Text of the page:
The two Class A office buildings totaling 348,000 square feet are close to being sold after falling into foreclosure during the implosion of defunct local developer Premier Properties USA Inc.
The city hopes to seek bids to redevelop land along East Washington Street that is part of the four-acre P.R. Mallory industrial complex. Real estate experts say an affordable housing project might make the most sense.
The roughly one-acre properties at 625 E. 11th St. and 602 E. 10th St. encompass an entire city block.
The owners of the buildings, about three dozen entities and individuals, owe $16.6 million, or the entire balance of the loan they received in 2006 to purchase the properties, according to court documents.
Downtown’s vacancy rate continues to hover around 20 percent, according to mid-year market reports, with more space becoming available than was leased. Meanwhile, the northern suburban market is showing the most improvement.
The three buildings near I-465 and North Meridian Street that make up Meridian Corporate Plaza were lost by Lauth Investment Properties LLC in its bankruptcy reorganization.
Sourwine Real Estate Services expects to have its $12 million, 80,700-square-foot project finished later this month in one of the city’s hottest north-side development areas.
St. Vincent Sports Performance will occupy a building in Clay Terrace originally occupied by Circuit City.
The departure of trucking and auto fleet insurer Baldwin & Lyons Inc. from downtown's Landmark Center to The Congressional in Carmel is a blow for the central business district and a bonanza for Lauth Property Group.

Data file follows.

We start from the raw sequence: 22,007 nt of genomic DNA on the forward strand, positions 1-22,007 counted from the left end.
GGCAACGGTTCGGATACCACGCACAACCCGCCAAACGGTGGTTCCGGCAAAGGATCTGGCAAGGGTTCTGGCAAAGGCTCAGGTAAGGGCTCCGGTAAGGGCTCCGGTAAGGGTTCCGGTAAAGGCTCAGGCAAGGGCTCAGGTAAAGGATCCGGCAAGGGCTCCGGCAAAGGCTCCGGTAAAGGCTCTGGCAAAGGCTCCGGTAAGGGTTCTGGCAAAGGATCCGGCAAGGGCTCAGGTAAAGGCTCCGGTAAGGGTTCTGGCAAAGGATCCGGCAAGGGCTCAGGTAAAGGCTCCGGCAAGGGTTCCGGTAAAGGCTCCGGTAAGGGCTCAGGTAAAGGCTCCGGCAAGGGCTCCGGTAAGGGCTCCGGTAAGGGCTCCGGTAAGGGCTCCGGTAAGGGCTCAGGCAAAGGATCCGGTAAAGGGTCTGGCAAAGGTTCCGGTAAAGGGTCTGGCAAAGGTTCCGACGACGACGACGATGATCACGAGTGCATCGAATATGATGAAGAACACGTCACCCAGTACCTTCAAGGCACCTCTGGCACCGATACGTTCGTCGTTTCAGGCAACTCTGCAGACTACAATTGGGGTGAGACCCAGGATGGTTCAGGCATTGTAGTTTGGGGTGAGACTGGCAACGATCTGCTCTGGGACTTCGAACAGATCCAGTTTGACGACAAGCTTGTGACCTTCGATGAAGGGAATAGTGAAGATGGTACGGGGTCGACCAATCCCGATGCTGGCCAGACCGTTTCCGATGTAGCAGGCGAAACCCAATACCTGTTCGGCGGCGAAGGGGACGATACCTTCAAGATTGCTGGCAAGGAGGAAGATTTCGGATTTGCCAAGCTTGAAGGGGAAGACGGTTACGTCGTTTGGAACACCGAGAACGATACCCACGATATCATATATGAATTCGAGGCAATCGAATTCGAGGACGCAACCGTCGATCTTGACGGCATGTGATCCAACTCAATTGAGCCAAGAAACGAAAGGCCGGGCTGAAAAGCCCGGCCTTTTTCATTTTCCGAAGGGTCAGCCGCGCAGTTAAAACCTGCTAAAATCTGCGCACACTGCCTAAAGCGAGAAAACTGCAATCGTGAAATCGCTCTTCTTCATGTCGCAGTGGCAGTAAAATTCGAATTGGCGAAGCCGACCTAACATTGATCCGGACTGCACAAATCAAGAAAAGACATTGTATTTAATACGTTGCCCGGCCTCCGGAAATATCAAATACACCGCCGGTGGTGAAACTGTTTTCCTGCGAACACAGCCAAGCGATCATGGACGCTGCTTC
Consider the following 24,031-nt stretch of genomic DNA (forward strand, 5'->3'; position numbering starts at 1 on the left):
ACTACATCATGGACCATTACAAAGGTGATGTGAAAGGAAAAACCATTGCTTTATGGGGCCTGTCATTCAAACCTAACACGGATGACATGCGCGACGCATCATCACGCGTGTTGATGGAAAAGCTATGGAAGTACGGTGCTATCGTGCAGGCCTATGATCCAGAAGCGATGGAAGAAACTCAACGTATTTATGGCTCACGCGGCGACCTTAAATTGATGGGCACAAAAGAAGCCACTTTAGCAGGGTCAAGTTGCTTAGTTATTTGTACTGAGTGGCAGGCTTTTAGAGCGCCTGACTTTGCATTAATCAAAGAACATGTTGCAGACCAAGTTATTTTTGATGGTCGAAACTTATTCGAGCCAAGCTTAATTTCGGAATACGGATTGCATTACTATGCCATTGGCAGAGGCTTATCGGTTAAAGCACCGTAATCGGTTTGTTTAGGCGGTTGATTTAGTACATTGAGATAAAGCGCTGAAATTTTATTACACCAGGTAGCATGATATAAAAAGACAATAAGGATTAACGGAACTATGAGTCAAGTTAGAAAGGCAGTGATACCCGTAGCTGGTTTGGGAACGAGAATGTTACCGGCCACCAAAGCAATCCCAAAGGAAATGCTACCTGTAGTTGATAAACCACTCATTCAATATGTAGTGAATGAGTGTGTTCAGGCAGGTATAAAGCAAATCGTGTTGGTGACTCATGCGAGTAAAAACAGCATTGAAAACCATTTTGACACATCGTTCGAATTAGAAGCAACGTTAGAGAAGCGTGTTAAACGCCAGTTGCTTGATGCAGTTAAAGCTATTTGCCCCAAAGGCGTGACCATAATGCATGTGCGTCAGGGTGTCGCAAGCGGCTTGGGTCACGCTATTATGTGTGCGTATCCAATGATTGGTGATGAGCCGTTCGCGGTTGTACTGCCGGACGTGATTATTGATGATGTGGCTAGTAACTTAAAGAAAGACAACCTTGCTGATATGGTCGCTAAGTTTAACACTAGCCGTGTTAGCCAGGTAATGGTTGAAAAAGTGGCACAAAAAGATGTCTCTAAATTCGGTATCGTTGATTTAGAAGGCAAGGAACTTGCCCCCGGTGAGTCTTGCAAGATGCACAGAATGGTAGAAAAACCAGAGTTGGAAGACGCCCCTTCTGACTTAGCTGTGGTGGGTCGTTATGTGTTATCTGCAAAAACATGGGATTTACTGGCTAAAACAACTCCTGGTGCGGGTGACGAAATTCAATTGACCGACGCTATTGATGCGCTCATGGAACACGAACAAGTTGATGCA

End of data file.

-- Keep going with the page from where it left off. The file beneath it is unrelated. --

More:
During three hours of closing arguments Wednesday in the federal fraud trial of real estate broker John M. Bales and William E. Spencer, a federal prosecutor and two top-tier Indianapolis defense attorneys delivered a series of memorable one-liners and rhetorical flourishes designed to stick with jurors.
The legal team representing real estate broker John M. Bales and partner William E. Spencer haven't called their first witness and already they're putting up a spirited fight as federal prosecutors seek to prove 13 charges including bank, mail and wire fraud.
Attorney and developer Paul J. Page is no longer a co-defendant in the fraud trial of real estate broker John M. Bales and partner Bill Spencer. But you wouldn’t know it from the action Tuesday in U.S. District Court. Only now, rather than federal prosecutors, it’s defense attorneys for Bales and Spencer who are targeting Page.
The city's largest real estate brokerage expects the industrial and housing markets to boom in 2013, but offers a more cautious view on the office and retail sectors, predicting that uncertainty caused by political gridlock could hamper an already sluggish recovery.
Indianapolis attorney and developer Paul J. Page has agreed to cooperate with federal prosecutors in an investigation that targets former Marion County Prosecutor Carl Brizzi.